Strengthening the Eyes
by Bernarr A. MacFadden А. Макфеден
BOTH because of its scientific interest and its practical bearings, this curious defect of the eyes occupies a large place in ophthalmological literature. Although it must have existed for centuries, the first case on record was discovered in the practice of a Dr. Tuberville in 1684. Nearly a hundred years later an English chemist by the name of Dalton, who was color-blind himself, and could see no difference between the color of a laurel leaf and that of a stick of red sealing wax, published the first accurate description of the condition. For this reason continental scientists gave it the name of Daltonism.
Although it would seem to be obvious that a condition of color blindness must be very dangerous, when it exists in persons responsible for the lives of others on railroads and steamers, it was not until the latter part of the nineteenth century, after much agitation by the medical profession, that its practical bearings were recognized. Owing to the remarkable tendency of color blindness to conceal itself both from the subject and his associates, managers of transportation companies distrusted the scientists and could not be brought to believe that such a defect could exist in persons who had been in their employ for years without its being discovered.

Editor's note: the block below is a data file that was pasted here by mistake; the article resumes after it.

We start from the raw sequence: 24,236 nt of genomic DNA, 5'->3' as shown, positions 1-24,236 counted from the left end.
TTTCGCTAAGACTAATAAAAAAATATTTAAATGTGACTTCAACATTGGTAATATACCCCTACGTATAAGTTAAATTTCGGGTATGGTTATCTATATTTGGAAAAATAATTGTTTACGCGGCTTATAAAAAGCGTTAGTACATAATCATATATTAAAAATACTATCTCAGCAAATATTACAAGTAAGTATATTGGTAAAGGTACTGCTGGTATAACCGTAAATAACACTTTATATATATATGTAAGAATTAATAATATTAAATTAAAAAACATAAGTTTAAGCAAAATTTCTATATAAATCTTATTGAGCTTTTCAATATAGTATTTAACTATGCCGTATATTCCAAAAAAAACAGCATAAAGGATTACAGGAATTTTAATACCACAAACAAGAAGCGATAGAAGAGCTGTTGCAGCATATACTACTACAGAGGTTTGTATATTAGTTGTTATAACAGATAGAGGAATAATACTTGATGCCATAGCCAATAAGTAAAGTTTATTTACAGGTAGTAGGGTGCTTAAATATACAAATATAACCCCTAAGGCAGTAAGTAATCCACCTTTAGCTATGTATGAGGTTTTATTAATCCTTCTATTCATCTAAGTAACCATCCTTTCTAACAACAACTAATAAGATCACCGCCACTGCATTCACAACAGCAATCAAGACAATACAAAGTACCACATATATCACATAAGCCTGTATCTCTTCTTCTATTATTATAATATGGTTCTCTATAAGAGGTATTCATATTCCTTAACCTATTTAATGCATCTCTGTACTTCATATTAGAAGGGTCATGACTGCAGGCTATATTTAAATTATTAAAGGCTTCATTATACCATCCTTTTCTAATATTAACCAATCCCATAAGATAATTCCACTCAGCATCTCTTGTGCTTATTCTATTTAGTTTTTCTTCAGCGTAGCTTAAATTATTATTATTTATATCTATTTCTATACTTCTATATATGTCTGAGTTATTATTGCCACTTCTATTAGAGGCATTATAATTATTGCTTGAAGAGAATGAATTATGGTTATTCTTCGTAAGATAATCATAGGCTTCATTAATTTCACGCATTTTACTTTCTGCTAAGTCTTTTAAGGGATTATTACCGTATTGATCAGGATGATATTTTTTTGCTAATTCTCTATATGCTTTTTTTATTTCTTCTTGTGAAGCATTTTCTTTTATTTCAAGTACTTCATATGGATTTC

Sweden was the first country to pass a law forbidding the employment of any man upon a railroad until his color vision had been tested. This action was taken as the result of the investigations of Prof. Holmgren of the University of Upsala, who discovered thirteen color-blind men among 266 railroad employees, and his book on "Color Blindness in Its Relations to Railroads and the Marine," had the effect of concentrating the attention of the world upon the subject. Today most shipping and railway companies require employees whose duties include the recognition of variously colored lights and signals to submit to a special examination for color blindness.
There are various degrees of color blindness. The condition in which no color can be recognized, and the world looks like a steel engraving, is rare, and its existence is denied by some. In cases where this total lack of color perception has been recorded, there has also been a considerable reduction of visual acuity in other respects. Usually only one color is lost by the subject in this odd manner, but sometimes more than one. Thus the subject may be color-blind for red, for blue, for green, etc., as the case may be. The most common form is that in which red is deficient. Many theories have been advanced to account for color blindness, and it is generally supposed to be incurable, but the evidence at present available indicates that it is simply a functional trouble like errors of refraction. It has been relieved, even when of considerable degree, by the methods presented in this book. Practice should be taken to acquire this habit, even when there may be no other apparent trouble with or defect of vision.